The U.S. News Short List, separate from our overall rankings, is a regular series that magnifies individual data points in hopes of providing students and parents a way to find which undergraduate or graduate programs excel or have room to grow in specific areas. Be sure to explore The Short List: College and The Short List: Grad School to find data that matters to you in your college or grad school search.
The number of international students in the United States continued its steady climb in the 2011-2012 school year.
The country welcomed 764,495 international students last school year – a record number and a nearly 6 percent increase over the previous year, according to a report by the Institute of International Education. The increase is fueled in part by a large influx of Chinese students, particularly at the undergraduate level. Scholarships from the Saudi Arabian government are also enabling Saudi undergraduates to arrive in the country in significant numbers.
Partly because of those increases, the number of international undergraduates studying in the United States has surpassed the number of international graduate students for the first time in 12 years, according to the report.
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The long-term increase of international students leads to various trends on college campuses. On the one hand, it encourages cultural understanding – both for American citizens and students from abroad. Increasingly, it also can mean more money for cash-strapped universities. In the last few years, several universities, including Purdue University and University of Illinois—Urbana-Champaign, have started to charge international students extra fees.
At the 12 National Universities with the highest percentages of international undergraduates, students from outside of the United States made up between 13 percent and 27 percent of the degree-seeking undergraduate student body in fall 2011. By comparison, the average percentage of international students for all National Universities ranked by U.S. News is 5 percent.
For the sixth year in a row, the New School, in New York, had the highest number of international undergraduate students, with 27 percent of its 7,081 students hailing from other countries.
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Among the 264 National Universities that reported international undergraduate student enrollment data for fall 2011 to U.S. News, 205 had international students who accounted for at least 2 percent of the student body.
National Universities, defined as schools that offer bachelor's, master's and doctoral degrees and emphasize research, are obviously not the only institutions enrolling students from abroad. Some National Liberal Arts Colleges, Regional Universities and Regional Colleges also accept large percentages of international students.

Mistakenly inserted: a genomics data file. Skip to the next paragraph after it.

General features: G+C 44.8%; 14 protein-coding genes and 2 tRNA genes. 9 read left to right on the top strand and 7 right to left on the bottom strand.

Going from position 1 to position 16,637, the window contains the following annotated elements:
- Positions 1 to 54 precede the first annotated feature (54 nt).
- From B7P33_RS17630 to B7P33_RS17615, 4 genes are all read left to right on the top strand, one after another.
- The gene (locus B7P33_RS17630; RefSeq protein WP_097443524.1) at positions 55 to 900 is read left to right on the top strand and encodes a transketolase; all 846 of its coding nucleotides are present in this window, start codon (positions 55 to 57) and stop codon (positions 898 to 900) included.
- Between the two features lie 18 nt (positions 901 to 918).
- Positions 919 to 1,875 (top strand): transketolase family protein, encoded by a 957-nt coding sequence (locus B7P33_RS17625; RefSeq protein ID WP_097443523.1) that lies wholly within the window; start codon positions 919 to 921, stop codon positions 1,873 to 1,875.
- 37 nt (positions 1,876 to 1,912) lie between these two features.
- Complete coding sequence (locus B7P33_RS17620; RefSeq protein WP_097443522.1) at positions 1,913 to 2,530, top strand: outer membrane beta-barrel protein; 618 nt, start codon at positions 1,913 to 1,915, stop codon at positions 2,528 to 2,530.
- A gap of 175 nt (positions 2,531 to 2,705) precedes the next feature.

These are the National Universities where international students make up the largest percentages of the degree-seeking undergraduate student body, based on school-reported enrollment data for fall 2011. Due to a tie, there are 12 schools on this list.
|National University (state)||Percentage of international students||Total undergraduate enrollment||U.S. News rank|
|New School (NY)||27%||7,081||125|
|Florida Institute of Technology||26%||2,724||160|
|Illinois Institute of Technology||21%||2,714||113|
|Lynn University (FL)||18%||1,619||RNP*|
|University of Tulsa (OK)||18%||3,004||83|
|Carnegie Mellon University (PA)||17%||6,281||23|
|University at Buffalo—SUNY (NY)||16%||19,334||106|
|Purdue University—West Lafayette (IN)||15%||30,776||65|
|Northeastern University (MA)||14%||12,913||56|
|Andrews University (MI)||13%||1,929||189|
|University of Illinois—Urbana-Champaign||13%||32,256||46|
|University of San Francisco||13%||6,051||106|
*RNP denotes an institution that is ranked in the bottom one fourth of its rankings category. U.S. News calculates a rank for the school but has decided not to publish it. Schools designated by U.S. News as Unranked were excluded from this list. U.S. News did not calculate a numerical ranking for Unranked programs because the program did not meet certain criteria that U.S. News requires to be numerically ranked.
U.S. News surveyed more than 1,800 colleges and universities for our 2012 survey of undergraduate programs. Schools self-reported a myriad of data regarding their academic programs and the makeup of their student body, among other areas, making U.S. News's data the most accurate and detailed collection of college facts and figures of its kind. While U.S. News uses much of this survey data to rank schools for our annual Best Colleges rankings, the data can also be useful when examined on a smaller scale. U.S. News will now produce lists of data, separate from the overall rankings, meant to provide students and parents a means to find which schools excel, or have room to grow, in specific areas that are important to them. While the data come from the schools themselves, these lists are not related to, and have no influence over, U.S. News's rankings of Best Colleges or Best Graduate Schools. The international undergraduate student enrollment data above are correct as of May 7, 2013.